'We have to get better'
HUNTINGTON - Marshall coach Doc Holliday wouldn't sell his soul for a rushing touchdown, but he has invested considerable energy trying to get his offense to find the end zone.
With a tough first half of the season behind it, Holliday's Thundering Herd launches its second-half run against Rice at 3 p.m. today in Marshall's 110th homecoming game.
The big question hovering over Joan C. Edwards Stadium is whether the Herd offense can get untracked against six defenses that rank comfortably below the first six defenses on the schedule.
Funny thing is, for all the coachspeak about defense, defense, defense, you still can't win if you don't score. Marshall (2-4 overall, 1-1 Conference USA) has seven offensive touchdowns in six games, zero on the ground.
"I'm not happy at all where our offense is. I'm not. We have to get better," Holliday said. "Defensively, four of the six teams we've played are in the top 18 in the country. Not in the conference, in the country.
"It's not an excuse. We simply have to get better. We have to make plays and, yes, we've lined up against some good teams just like Rice has. Unfortunately, we're both where we are and we both have to win football games."
Rice will be the eighth team from the state of Texas to play in Huntington, and all have gone home disappointed. But the Owls (2-3, 1-1) arrive with momentum after a 28-6 win last week at Memphis.
"The vibe around here is positive. We have two quality wins, we feel like [including one vs. Purdue]," said Rice quarterback Taylor McHargue. "We need to move ahead in the conference, build on the stuff that was presented to us in those first four challenging games."
The Owls don't carry overwhelming numbers offensively, but they will pose a mental challenge for a Herd defense that likely will have Vinny Curry. The star end went home to New Jersey for his mother's funeral, but returned Friday.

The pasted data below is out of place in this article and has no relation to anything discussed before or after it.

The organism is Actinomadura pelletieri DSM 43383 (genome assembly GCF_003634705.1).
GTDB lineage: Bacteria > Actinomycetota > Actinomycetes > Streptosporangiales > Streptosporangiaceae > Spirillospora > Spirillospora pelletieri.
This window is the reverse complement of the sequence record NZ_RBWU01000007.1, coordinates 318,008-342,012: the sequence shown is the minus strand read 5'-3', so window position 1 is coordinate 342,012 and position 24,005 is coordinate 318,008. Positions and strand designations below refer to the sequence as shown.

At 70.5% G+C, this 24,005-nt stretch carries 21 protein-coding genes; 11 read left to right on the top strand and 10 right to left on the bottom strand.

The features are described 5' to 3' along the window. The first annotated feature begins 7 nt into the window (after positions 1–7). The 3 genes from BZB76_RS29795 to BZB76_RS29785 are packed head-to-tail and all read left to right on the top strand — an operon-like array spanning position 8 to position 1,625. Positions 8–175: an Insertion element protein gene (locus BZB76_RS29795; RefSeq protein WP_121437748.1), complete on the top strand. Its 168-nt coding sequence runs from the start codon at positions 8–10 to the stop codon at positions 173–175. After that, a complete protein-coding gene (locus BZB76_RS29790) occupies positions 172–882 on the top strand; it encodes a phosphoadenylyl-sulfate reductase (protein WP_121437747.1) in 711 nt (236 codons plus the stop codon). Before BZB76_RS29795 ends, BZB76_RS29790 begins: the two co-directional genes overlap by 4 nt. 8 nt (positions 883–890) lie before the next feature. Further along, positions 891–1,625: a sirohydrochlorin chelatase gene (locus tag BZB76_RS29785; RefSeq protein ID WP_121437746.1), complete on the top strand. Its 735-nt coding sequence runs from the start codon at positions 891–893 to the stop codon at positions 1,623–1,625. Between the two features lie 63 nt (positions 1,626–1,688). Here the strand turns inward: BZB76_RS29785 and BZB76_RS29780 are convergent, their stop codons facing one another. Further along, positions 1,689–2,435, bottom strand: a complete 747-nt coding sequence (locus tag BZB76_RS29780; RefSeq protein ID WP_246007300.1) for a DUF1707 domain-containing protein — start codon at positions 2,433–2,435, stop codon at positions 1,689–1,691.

"They are as diversified as any team you're going to see," said Chris Rippon, MU's defensive coordinator. "There are parts of everything that they've got going. And they jump all over the place.
"They're going to be in a tight end and three wides and a back, and then all of a sudden they split this big tight end out and throw him passes they normally throw to wideouts. And then they've got two backs and then they've got two backs in the wildcat concept.
"And they come in with '12', two tight ends. They're an option team, they're a perimeter team, a lot of boots and nakeds. They try to put you in a situation where it's one-on-one."
MU's defense played Central Florida well enough to win last week, by Conference USA standards. But the Herd offense mustered just 130 total yards and six first downs and no offensive touchdowns in a nonstop rain, against a nonstop UCF defense.
The numbers are tough to stomach for old-school Herd fans who remember the high-powered attacks of yesteryear. It goes beyond being ranked 115th in total offense and 117th in scoring.
Third-down conversions rank 114th, a touch below 28 percent. The Herd is 63rd in red-zone percentage, but that is very misleading.
For one thing, Marshall has made it to the opponents' 20-yard line just 11 times. Only three schools have done so less: Memphis, Mississippi and Vanderbilt.
The Herd gets credit for the four field goals, but has just five touchdowns. Only four schools have scored fewer than the Herd's 47 red-zone points.
And all five Herd red-zone scores have been through the air. There have been no rushing touchdowns from inside or outside the opponents' 20 - Marshall is the only FBS team to have that dubious distinction.
Shoot, all the 119 other teams have at least two. Marshall hasn't scored a rushing touchdown in 222 attempts, dating back to Essray Taliaferro's fourth-quarter run last November at Southern Methodist.
As Holliday looks to spark that offense, he does so with sophomore A.J. Graham making his first start at quarterback. Freshman Rakeem Cato has been benched, probably more for losing his cool at UCF than for any on-field shortcomings.
If you want to start a pool on the Herd's first rushing touchdown, the more mobile Graham might be the best candidate. He might be the hungriest, too.
"It was real close," Graham said of the QB battle in August. "Coaches kept saying that, day in and day out. They made their decision and we rode it out from there."
By land or by air, Graham's assignment today boils down to one thing: Finding the end zone.
A good start to the Herd's home stretch rides on it.
Reach Doug Smock at 304-348-5130 or firstname.lastname@example.org.